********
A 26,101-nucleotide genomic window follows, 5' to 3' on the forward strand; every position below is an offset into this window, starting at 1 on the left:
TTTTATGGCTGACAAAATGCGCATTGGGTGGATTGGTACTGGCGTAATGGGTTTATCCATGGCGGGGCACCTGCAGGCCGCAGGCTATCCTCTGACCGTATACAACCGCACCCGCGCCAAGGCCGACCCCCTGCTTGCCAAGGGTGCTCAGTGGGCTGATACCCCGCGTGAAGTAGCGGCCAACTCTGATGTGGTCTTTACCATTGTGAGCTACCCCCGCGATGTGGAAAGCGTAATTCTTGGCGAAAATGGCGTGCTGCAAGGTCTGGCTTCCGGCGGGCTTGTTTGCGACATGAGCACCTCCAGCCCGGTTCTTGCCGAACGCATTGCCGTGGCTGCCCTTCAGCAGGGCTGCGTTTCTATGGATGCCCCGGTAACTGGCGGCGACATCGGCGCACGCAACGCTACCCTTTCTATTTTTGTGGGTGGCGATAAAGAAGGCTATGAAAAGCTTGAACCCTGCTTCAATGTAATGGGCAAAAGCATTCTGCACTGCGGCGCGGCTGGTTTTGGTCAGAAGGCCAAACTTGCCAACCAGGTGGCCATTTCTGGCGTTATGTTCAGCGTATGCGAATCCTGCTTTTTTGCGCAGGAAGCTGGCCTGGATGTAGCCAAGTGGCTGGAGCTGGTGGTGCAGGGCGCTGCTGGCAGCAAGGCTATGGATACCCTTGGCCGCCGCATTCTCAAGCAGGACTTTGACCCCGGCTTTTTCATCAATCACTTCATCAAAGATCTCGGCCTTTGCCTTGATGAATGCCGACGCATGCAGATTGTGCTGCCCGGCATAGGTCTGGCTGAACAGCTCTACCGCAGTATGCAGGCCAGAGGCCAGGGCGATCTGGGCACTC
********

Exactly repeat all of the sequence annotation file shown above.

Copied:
A 26,101-nucleotide genomic window follows, 5' to 3' on the forward strand; every position below is an offset into this window, starting at 1 on the left:
TTTTATGGCTGACAAAATGCGCATTGGGTGGATTGGTACTGGCGTAATGGGTTTATCCATGGCGGGGCACCTGCAGGCCGCAGGCTATCCTCTGACCGTATACAACCGCACCCGCGCCAAGGCCGACCCCCTGCTTGCCAAGGGTGCTCAGTGGGCTGATACCCCGCGTGAAGTAGCGGCCAACTCTGATGTGGTCTTTACCATTGTGAGCTACCCCCGCGATGTGGAAAGCGTAATTCTTGGCGAAAATGGCGTGCTGCAAGGTCTGGCTTCCGGCGGGCTTGTTTGCGACATGAGCACCTCCAGCCCGGTTCTTGCCGAACGCATTGCCGTGGCTGCCCTTCAGCAGGGCTGCGTTTCTATGGATGCCCCGGTAACTGGCGGCGACATCGGCGCACGCAACGCTACCCTTTCTATTTTTGTGGGTGGCGATAAAGAAGGCTATGAAAAGCTTGAACCCTGCTTCAATGTAATGGGCAAAAGCATTCTGCACTGCGGCGCGGCTGGTTTTGGTCAGAAGGCCAAACTTGCCAACCAGGTGGCCATTTCTGGCGTTATGTTCAGCGTATGCGAATCCTGCTTTTTTGCGCAGGAAGCTGGCCTGGATGTAGCCAAGTGGCTGGAGCTGGTGGTGCAGGGCGCTGCTGGCAGCAAGGCTATGGATACCCTTGGCCGCCGCATTCTCAAGCAGGACTTTGACCCCGGCTTTTTCATCAATCACTTCATCAAAGATCTCGGCCTTTGCCTTGATGAATGCCGACGCATGCAGATTGTGCTGCCCGGCATAGGTCTGGCTGAACAGCTCTACCGCAGTATGCAGGCCAGAGGCCAGGGCGATCTGGGCACTC